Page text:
Photoluminescence of solutions

Photoluminescence of solutions

JOURNAL 241 OF CH.ROMhTOGRAPHX Book Reviews CHROM. 3800 Photoh9ni9zesce92ce New York, by C. A. I?ARICER, Elsevier, of Solah%ons, 1968, 544 pp...

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JOURNAL

241

OF CH.ROMhTOGRAPHX

Book Reviews

CHROM.

3800

Photoh9ni9zesce92ce

New York,

by C. A. I?ARICER, Elsevier, of Solah%ons, 1968, 544 pp., price DR. 85,-.

Amsterdam,

London,

The appearance of this book is to be welcomed for a number of reasons. One of the more obvious reasons is demonstrated by a glance at the list of recently published, complementary texts suggested by the author on the page preceding the bibliography. Since the lifetime of a chemical text is about five years, there is no doubt that a need exists for a current discussion of the selected topic. Having acknowledged this need, the question arises as to how well the author has responded to it. In the author’s preface it is statecl that the book is intended both as a reference work for a spectroscopist and as an introduction to the topic for students or newcomers to the field. In the opinion of this reviewer it is more successful in the latter than in the former aim. The deliberately simplified treatment of the theoretical aspects of the material, the non-mathematical presentation of the subjects discussed, and the somewhat limited bibliography necessitate the use of auxiliary material, for esample, in the area of excimer formation and emission, singlet-singlet energy transfer, magnetic dipole transitions, etc. The strongest recommendation for the book is related to the second of the author’s intentions. Any reader with a sufficient command of the English language and an understanding of basic chemical principles should be able to construct a suitable instrument, use it in such a way as to obtain meaningful luminescence spectra (which means free of chemical, physical, mechanical, and electronic artifacts-one could wish that some researchers would take advantage of this author’s advice), and already noted. Chapter three, entitled to interpret these, with the reservations takes up more than 1/3 of the book and is “A~~fm~ata~s and Ex~erinaentnZ Methods”, worth the attention of both groups of readers. The other chapters consist of an introduction to basic principles, kinetics of luminescence, special topics and applications (which discuss the determination of emission parameters ( @,z, Izr.c .) , secondary emission processes, polarisation measurements (all too briefly), solvent effects, ancl monitoring of photochemical reactions) and a chapter on analytical applications. At the encl of this chapter, apparently as an afterthought, there is a brief mention of the luminescence of inorganic materials. In the usual subjective opinion oE all reviewers, this one wishes that the author had devotecl more attention to this topic and to the use of combinecl luminescence and absorption spectra in the determination of ligand field parameters. The book is written in the same clear style found in Dr. PARKER'S published research and the bibliography seems to cover the literature up to 1966 with a few references to results published in English in 1967. Despite the reservations nqted above, the book undoubtedly should find a place in the library of all chemists interested the emission of complex molecules. Istitzcto di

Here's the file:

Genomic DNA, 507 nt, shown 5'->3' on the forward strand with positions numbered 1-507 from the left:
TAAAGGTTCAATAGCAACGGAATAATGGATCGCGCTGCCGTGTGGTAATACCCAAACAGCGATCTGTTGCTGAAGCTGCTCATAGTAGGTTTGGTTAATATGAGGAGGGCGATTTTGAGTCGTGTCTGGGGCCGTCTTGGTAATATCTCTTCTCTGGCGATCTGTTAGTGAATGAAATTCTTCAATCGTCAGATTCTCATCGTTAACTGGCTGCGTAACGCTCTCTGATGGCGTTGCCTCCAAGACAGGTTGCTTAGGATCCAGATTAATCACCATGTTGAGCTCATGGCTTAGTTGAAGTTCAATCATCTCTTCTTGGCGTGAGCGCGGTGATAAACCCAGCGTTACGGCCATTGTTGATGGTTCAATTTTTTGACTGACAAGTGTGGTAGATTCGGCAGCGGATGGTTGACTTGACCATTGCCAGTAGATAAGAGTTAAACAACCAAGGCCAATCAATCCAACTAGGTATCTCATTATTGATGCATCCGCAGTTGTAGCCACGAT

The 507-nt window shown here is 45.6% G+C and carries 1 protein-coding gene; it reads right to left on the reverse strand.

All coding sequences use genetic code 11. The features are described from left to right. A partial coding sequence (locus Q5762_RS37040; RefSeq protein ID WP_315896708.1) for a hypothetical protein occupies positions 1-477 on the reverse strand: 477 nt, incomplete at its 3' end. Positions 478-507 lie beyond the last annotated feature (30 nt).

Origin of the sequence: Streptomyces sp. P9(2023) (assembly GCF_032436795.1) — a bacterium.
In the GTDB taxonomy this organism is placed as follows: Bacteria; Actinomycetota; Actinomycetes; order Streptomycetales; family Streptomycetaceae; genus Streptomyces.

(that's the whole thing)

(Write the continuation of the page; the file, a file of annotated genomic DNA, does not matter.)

CX99zica,

Ro99ze

D. WEBB

(Italy) J.

Cltromatog.,

39

(x969)

241